Gambling presents a strange juxtaposition between cold, hard mathematical certainty and concepts such as ‘luck’ and ‘superstition’. In fact, the biggest difference between the amateur and professional gambler. The professional is acutely aware of the ‘math of gambling’ and places his wagers accordingly. The amateur often makes decisions that defy the mathematical realities.

Video poker is a perfect example of a game that operates within a strict framework of mathematical certainty. Despite this, video poker players are among the most superstitious players in the casino. Some superstitions are harmless while others cause players to lose money and need to be avoided. Here are three such superstitions:


The ‘Gambler’s Fallacy’ is a well known logical fallacy that as the name suggests is frequently used as a rationalization by gamblers. Simply put, it’s the belief that the outcome of a completely random event is influenced by previous outcomes. For example, a coin flip has a 50% chance of landing ‘heads’ and a 50% of landing ‘tails’. Every flip is an independent event. Yet some people believe that if a coin lands ‘heads’ 8 straight times that it’s more likely that flip #9 will be ‘tails’. This is not the case. The probability of a ‘tails’ outcome is the same on flip #9 as it is on flip #1–50%.

This is true on a ‘macro’ level just as it on a ‘micro’ level. A gambler is not more likely to have a winning video poker session if he’s had several consecutive losing sessions. The machine and the math behind it simply doesn’t care about the player or his circumstances. The odds of a winning session are the same for a player that has hit a series of jackpots as it is for a player on a losing streak.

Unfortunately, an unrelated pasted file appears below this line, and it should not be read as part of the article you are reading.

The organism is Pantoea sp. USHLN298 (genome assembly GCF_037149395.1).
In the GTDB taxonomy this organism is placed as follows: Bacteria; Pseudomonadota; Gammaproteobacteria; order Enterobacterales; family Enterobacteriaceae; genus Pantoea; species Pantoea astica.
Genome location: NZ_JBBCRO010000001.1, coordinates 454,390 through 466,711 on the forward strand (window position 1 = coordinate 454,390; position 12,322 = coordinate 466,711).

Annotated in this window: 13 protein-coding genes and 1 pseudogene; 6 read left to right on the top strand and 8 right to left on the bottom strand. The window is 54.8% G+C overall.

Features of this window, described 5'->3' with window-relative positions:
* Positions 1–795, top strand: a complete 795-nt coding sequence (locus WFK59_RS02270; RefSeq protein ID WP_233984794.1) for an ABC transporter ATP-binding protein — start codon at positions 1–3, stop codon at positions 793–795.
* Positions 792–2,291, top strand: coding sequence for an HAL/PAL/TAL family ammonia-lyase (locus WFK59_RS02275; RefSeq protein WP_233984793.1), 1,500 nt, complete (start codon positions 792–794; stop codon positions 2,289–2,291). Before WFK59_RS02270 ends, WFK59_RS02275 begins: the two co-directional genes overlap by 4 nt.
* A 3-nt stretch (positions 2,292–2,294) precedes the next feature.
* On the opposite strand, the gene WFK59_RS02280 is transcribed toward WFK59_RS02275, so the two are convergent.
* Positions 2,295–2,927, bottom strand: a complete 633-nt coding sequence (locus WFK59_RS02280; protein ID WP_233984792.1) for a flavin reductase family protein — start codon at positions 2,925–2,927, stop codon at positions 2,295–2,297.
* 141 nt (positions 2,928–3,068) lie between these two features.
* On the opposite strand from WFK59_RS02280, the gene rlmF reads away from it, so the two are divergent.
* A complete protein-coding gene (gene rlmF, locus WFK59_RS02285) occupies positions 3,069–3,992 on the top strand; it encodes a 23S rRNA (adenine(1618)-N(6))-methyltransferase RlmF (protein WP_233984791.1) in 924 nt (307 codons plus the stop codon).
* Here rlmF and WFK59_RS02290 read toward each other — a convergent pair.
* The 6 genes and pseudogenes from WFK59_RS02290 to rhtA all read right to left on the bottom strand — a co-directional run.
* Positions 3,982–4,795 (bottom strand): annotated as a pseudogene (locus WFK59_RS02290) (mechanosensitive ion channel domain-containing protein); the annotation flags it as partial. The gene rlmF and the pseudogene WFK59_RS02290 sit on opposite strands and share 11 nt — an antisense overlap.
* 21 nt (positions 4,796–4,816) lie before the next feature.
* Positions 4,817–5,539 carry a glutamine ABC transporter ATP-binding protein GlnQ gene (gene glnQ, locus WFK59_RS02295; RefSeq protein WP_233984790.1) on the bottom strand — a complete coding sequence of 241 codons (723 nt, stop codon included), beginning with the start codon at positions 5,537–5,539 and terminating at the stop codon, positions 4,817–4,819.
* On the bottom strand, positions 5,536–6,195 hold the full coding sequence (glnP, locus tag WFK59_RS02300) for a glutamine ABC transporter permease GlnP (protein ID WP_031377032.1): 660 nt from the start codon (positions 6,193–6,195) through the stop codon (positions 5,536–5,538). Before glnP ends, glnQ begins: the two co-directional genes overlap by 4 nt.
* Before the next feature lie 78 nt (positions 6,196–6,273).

Similar to the concept above. There’s a myth that after a player has put a certain amount of money in a machine that it is ‘set’ to go onto a ‘payout cycle’ and give some of it back. Once again, that’s not the case. The video poker machine is governed by a random number generator (RNG) that is programmed to–as the name suggests–deliver a completely random outcome on every hand. The RNG ‘doesn’t care’ if you’ve pumped a few hundred dollars into a machine or hit a jackpot on the previous hand. It is going to spit out a random number and provide a randomized outcome.

There are several corollaries to this superstition–a player who has won some money on a machine can erroneously conclude that it is on a ‘pay cycle’ and that he’ll continue winning money until it ends. A player might also think that he can leave a ‘cold’ machine and find a ‘hot’ machine elsewhere in a casino or even in a different casino.


One of the serious misgivings of many gamblers is that the casino has more ‘real time’ control over payouts than they do. They don’t because they don’t need to. The math is always in their favor. They know that in the long term they’re going to hold a certain percentage of money so all they need to do is keep players betting. They can’t ‘flip a switch’ to make the machines ‘tighter’ or ‘looser’ in real time.